Absence of specialized cells that block allergic reactions may increase the risk of developing asthma and allergies, according to researchers from NYU School of Medicine.
The researchers have identified a class of custom-made T-cells manufactured according to instructions from a gene called Foxp3 whenever we eat or inhale a potential allergen for the first time.
"We don't become allergic to lots of things-we eat all kinds of things, we breathe all kinds of things, and what prevents us from developing allergies is that we make regulatory T cells, which specifically recognize this allergen," said Maria A. Curotto de Lafaille, Ph.D., Associate Research Scientist at NYU Langone Medical Centre.
"Every time we don't react to something or don't become allergic, it's not because nothing is happening. It's because something very important is happening: We're making these cells," de Lafaille added
Mucosal tissue, which lines both the respiratory and digestive tracts, has long been known as an effective barrier against allergens, which are always protein molecules.
The new study shows that Foxp3-directed regulatory T cells (Treg) are produced in the mucosal tissue and remain there to prevent allergic reactions.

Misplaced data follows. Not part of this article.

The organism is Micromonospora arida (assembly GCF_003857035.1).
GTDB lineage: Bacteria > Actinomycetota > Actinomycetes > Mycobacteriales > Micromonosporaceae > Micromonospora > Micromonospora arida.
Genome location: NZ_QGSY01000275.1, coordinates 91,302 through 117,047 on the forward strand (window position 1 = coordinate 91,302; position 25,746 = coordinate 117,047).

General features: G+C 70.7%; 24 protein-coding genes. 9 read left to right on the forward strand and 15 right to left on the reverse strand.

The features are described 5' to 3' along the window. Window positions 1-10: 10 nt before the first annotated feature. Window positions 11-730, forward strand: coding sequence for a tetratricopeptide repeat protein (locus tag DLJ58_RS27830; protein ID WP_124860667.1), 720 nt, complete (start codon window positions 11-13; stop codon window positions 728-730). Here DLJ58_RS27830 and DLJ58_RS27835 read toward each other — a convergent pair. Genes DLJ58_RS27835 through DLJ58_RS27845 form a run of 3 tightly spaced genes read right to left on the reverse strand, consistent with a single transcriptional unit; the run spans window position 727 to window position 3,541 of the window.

New ones are tailor-made every time an unknown protein is inhaled or ingested.
The inability to make Treg cells results in high susceptibility to becoming allergic.
For the study, the researchers induced allergic reactions in mice with a Foxp3 mutation that prevented formation of Treg cells and found that exposure to the same allergen-in this case egg protein-did not elicit an allergic response in mice that were able to make Treg cells.
It also showed that Treg cells control damage from long-term inflammation. They found high concentrations of Treg cells in inflamed lung tissue of mice without the Foxp3 defect.
"The question arose about what these cells are doing in the tissue-are they beneficial or not?" said Dr. de Lafaille. It turns out that even though the Treg cells did not prevent inflammation in an ongoing allergic reaction, they kept it under control, ensuring it did not worsen or spread to other areas of the body.
This finding provides a key to one of the most serious consequences of asthma. In addition to breathing problems during an acute attack, people with asthma have chronic inflammation, which can permanently damage their airways. If a means could be found to increase the number of Treg cells in inflamed tissue, this might be prevented.
The findings are reported in the July 18, 2008, issue of the journal Immunity.